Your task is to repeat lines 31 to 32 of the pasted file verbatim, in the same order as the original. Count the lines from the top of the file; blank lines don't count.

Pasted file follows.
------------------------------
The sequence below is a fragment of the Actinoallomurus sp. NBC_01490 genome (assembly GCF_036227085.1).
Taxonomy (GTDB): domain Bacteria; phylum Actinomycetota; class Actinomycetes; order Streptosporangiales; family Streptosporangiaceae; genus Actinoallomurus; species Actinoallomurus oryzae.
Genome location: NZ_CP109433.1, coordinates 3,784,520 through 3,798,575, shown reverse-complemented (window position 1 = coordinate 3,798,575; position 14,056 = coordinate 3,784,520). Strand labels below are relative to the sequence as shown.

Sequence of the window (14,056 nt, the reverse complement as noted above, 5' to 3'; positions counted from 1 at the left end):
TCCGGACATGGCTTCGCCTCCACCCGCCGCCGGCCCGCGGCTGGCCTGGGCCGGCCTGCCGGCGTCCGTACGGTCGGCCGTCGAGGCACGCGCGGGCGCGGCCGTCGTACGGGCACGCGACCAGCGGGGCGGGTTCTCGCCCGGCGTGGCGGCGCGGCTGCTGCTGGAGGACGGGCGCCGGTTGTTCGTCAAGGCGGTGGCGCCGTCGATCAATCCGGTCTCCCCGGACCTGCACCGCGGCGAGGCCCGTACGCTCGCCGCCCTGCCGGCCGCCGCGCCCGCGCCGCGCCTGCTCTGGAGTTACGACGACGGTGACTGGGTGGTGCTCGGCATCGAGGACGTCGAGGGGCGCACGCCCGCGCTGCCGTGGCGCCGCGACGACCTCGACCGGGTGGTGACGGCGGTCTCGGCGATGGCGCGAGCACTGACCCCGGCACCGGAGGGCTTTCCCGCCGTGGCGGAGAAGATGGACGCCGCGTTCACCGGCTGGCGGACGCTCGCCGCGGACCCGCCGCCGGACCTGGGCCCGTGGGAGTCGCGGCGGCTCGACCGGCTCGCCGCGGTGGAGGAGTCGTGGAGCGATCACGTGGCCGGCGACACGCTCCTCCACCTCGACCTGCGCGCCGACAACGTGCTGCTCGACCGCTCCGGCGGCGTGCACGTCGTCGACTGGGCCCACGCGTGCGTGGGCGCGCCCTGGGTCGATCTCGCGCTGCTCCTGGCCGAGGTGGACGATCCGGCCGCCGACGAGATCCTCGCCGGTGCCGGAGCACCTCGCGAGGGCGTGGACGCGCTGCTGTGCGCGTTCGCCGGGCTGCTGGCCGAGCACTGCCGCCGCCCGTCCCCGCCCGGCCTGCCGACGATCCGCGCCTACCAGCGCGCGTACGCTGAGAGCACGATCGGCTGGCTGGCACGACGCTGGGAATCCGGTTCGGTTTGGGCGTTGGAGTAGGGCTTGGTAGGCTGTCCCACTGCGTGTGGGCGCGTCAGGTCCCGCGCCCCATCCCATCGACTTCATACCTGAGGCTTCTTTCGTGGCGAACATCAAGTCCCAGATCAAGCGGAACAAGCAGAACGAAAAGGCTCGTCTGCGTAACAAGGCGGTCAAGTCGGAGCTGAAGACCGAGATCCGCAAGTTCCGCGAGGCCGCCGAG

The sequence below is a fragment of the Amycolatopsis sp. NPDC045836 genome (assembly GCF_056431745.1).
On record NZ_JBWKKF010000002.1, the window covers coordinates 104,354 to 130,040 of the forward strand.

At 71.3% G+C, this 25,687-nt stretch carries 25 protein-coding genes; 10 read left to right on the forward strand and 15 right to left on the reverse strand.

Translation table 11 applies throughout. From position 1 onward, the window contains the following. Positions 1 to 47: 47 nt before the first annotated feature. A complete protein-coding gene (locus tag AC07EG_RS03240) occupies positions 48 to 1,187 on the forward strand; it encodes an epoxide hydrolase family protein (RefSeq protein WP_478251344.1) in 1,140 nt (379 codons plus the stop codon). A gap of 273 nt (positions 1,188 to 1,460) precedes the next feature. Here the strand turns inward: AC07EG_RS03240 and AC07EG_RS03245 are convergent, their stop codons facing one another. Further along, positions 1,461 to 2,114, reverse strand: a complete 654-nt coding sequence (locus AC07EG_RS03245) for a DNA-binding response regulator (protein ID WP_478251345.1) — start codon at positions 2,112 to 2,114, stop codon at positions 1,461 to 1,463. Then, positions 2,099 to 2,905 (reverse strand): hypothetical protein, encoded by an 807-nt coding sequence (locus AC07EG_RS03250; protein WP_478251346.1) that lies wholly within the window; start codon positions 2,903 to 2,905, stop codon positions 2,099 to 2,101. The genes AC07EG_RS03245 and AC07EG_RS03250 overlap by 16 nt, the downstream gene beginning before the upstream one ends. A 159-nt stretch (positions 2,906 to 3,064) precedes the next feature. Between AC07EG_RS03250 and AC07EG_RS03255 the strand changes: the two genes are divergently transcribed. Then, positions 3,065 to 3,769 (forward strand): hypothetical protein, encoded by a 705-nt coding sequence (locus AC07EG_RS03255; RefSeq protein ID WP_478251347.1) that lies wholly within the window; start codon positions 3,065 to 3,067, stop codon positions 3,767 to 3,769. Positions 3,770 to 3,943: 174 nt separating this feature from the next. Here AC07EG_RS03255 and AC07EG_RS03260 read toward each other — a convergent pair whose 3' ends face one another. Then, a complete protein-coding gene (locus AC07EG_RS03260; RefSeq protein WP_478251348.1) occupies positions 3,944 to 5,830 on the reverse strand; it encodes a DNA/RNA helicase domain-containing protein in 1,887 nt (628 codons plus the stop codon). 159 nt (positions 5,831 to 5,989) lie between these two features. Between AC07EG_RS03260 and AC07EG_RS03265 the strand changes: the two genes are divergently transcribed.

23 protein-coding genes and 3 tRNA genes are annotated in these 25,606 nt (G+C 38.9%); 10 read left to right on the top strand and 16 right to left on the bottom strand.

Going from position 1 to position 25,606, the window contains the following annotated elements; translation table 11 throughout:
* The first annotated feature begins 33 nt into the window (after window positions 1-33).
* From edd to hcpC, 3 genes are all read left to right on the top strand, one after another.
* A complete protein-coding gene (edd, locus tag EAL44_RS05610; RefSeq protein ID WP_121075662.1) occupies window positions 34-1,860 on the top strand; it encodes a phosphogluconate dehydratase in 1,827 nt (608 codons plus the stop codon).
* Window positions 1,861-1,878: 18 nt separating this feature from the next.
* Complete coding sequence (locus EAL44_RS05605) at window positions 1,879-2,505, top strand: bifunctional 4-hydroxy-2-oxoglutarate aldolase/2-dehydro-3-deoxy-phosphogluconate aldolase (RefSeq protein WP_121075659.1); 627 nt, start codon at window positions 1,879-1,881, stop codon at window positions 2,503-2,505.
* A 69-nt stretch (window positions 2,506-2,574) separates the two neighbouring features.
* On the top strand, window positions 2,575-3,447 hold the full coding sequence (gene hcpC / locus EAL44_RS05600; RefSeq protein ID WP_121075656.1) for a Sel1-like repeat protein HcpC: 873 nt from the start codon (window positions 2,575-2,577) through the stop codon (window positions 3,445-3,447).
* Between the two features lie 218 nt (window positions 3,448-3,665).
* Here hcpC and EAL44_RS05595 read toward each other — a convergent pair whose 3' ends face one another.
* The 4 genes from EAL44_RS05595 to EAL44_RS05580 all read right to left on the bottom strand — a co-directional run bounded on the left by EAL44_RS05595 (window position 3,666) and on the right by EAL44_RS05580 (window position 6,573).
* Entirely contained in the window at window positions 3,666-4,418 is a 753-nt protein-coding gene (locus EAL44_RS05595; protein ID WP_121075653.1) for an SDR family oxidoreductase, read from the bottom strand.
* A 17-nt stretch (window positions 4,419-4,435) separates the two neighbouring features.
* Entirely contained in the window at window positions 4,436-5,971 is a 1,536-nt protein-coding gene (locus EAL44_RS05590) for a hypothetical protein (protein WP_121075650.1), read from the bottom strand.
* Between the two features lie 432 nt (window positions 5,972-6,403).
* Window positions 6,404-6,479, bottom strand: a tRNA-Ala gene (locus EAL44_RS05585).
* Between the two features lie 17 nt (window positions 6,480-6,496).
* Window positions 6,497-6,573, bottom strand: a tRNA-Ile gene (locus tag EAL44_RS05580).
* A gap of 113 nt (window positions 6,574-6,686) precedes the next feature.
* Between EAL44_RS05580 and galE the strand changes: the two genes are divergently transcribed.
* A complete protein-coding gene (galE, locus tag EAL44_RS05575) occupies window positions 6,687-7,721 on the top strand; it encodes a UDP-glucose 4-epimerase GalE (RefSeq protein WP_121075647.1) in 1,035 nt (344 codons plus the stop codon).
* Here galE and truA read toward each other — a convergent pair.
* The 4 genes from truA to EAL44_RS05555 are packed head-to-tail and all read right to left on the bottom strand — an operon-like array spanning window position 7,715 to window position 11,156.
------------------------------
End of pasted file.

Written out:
* A complete protein-coding gene (galE, locus tag EAL44_RS05575) occupies window positions 6,687-7,721 on the top strand; it encodes a UDP-glucose 4-epimerase GalE (RefSeq protein WP_121075647.1) in 1,035 nt (344 codons plus the stop codon).
* Here galE and truA read toward each other — a convergent pair.